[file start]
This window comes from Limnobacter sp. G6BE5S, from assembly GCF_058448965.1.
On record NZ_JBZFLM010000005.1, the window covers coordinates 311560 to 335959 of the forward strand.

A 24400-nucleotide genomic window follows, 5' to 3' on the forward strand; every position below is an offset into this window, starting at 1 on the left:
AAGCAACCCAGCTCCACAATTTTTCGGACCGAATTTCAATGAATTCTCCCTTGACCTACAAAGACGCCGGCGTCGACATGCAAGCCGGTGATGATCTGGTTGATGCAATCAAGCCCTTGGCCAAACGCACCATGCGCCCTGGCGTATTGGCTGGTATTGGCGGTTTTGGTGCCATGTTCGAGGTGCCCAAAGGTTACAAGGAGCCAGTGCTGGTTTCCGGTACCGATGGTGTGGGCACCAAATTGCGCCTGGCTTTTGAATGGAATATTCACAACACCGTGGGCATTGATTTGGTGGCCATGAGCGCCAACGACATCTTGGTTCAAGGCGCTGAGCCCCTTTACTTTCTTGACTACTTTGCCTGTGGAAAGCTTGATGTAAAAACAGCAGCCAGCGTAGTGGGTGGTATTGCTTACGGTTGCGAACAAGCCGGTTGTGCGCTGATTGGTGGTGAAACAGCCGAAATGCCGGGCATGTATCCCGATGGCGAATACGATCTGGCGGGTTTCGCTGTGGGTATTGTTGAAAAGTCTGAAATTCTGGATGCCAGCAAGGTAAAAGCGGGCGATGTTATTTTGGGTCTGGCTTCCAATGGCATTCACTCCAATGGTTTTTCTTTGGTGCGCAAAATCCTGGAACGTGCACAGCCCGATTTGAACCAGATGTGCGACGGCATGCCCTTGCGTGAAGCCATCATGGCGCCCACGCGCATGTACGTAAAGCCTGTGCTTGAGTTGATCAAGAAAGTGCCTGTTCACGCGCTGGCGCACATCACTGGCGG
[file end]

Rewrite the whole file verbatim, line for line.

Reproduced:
This window comes from Limnobacter sp. G6BE5S, from assembly GCF_058448965.1.
On record NZ_JBZFLM010000005.1, the window covers coordinates 311560 to 335959 of the forward strand.

A 24400-nucleotide genomic window follows, 5' to 3' on the forward strand; every position below is an offset into this window, starting at 1 on the left:
AAGCAACCCAGCTCCACAATTTTTCGGACCGAATTTCAATGAATTCTCCCTTGACCTACAAAGACGCCGGCGTCGACATGCAAGCCGGTGATGATCTGGTTGATGCAATCAAGCCCTTGGCCAAACGCACCATGCGCCCTGGCGTATTGGCTGGTATTGGCGGTTTTGGTGCCATGTTCGAGGTGCCCAAAGGTTACAAGGAGCCAGTGCTGGTTTCCGGTACCGATGGTGTGGGCACCAAATTGCGCCTGGCTTTTGAATGGAATATTCACAACACCGTGGGCATTGATTTGGTGGCCATGAGCGCCAACGACATCTTGGTTCAAGGCGCTGAGCCCCTTTACTTTCTTGACTACTTTGCCTGTGGAAAGCTTGATGTAAAAACAGCAGCCAGCGTAGTGGGTGGTATTGCTTACGGTTGCGAACAAGCCGGTTGTGCGCTGATTGGTGGTGAAACAGCCGAAATGCCGGGCATGTATCCCGATGGCGAATACGATCTGGCGGGTTTCGCTGTGGGTATTGTTGAAAAGTCTGAAATTCTGGATGCCAGCAAGGTAAAAGCGGGCGATGTTATTTTGGGTCTGGCTTCCAATGGCATTCACTCCAATGGTTTTTCTTTGGTGCGCAAAATCCTGGAACGTGCACAGCCCGATTTGAACCAGATGTGCGACGGCATGCCCTTGCGTGAAGCCATCATGGCGCCCACGCGCATGTACGTAAAGCCTGTGCTTGAGTTGATCAAGAAAGTGCCTGTTCACGCGCTGGCGCACATCACTGGCGG